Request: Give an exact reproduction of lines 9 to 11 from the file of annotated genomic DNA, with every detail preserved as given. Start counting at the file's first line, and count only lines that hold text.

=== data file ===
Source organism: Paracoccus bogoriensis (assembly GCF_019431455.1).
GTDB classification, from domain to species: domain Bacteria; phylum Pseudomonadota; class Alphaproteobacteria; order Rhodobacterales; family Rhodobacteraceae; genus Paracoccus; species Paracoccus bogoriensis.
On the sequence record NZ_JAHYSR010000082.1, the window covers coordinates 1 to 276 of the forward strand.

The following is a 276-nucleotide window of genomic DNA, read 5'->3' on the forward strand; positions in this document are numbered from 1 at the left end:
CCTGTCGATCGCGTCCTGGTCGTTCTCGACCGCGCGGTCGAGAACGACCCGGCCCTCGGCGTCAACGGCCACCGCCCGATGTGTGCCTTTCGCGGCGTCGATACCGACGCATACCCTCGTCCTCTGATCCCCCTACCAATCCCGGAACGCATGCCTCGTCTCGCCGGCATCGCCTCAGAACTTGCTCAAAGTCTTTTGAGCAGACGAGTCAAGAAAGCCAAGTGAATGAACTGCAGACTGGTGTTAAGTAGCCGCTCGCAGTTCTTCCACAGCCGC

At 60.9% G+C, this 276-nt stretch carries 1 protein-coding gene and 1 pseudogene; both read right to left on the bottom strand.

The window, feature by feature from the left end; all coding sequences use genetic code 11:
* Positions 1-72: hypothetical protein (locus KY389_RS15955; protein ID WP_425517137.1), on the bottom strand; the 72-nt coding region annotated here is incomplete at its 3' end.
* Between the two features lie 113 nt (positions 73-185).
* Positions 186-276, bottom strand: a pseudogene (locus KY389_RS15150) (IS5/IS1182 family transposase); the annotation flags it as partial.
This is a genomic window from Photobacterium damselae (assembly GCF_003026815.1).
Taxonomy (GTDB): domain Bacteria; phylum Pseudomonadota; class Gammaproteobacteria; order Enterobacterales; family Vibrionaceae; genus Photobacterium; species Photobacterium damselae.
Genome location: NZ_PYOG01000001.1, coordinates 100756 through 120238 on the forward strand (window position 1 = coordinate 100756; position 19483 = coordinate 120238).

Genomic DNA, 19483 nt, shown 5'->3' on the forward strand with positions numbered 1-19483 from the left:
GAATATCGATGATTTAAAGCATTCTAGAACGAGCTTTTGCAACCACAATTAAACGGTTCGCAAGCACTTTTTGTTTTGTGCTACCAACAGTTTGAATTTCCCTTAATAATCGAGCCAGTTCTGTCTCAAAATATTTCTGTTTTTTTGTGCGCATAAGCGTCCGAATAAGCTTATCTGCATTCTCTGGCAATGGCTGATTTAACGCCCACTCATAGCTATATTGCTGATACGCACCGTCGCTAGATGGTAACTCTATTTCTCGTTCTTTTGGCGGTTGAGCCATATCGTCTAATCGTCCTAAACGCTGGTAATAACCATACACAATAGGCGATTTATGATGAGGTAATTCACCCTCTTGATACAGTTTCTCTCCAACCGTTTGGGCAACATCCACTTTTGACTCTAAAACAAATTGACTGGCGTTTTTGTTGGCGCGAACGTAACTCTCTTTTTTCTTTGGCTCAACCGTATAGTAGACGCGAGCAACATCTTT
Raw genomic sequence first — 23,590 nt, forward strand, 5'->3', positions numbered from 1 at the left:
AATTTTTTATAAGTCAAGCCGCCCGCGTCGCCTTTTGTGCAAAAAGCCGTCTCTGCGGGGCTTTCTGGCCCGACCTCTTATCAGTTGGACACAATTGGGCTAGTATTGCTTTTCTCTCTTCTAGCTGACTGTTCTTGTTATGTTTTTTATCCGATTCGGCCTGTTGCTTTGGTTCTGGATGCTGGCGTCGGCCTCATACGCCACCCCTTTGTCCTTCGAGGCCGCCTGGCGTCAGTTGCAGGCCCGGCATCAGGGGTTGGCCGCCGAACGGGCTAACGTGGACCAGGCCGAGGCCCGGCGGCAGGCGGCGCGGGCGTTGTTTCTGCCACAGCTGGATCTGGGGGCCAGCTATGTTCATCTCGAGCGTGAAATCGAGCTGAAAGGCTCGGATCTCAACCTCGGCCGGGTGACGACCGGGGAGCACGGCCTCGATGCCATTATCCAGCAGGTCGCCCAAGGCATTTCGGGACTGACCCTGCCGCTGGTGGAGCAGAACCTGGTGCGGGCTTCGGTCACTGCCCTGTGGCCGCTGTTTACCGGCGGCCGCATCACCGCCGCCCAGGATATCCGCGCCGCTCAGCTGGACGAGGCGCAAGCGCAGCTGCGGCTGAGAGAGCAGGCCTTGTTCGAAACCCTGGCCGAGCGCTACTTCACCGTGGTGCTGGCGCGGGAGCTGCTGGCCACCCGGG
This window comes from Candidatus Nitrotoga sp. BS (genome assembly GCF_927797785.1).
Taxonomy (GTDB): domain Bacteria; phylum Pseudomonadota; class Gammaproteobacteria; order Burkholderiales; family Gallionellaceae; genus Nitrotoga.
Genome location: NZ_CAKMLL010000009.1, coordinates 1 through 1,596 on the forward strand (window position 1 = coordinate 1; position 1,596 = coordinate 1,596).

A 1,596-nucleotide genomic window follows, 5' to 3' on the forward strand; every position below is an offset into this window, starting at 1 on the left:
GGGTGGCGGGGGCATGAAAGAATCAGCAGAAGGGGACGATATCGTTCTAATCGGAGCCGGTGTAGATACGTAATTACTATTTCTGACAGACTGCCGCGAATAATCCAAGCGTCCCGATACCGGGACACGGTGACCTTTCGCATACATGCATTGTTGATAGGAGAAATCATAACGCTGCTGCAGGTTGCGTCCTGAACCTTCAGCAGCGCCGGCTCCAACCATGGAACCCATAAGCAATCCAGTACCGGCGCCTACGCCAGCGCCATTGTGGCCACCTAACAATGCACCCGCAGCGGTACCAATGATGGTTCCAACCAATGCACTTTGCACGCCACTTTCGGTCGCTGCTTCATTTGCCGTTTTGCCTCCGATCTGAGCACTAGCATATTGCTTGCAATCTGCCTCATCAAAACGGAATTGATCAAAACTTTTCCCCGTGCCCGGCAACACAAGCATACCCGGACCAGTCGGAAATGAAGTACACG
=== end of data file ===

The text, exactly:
* Between the two features lie 113 nt (positions 73-185).
* Positions 186-276, bottom strand: a pseudogene (locus KY389_RS15150) (IS5/IS1182 family transposase); the annotation flags it as partial.
This is a genomic window from Photobacterium damselae (assembly GCF_003026815.1).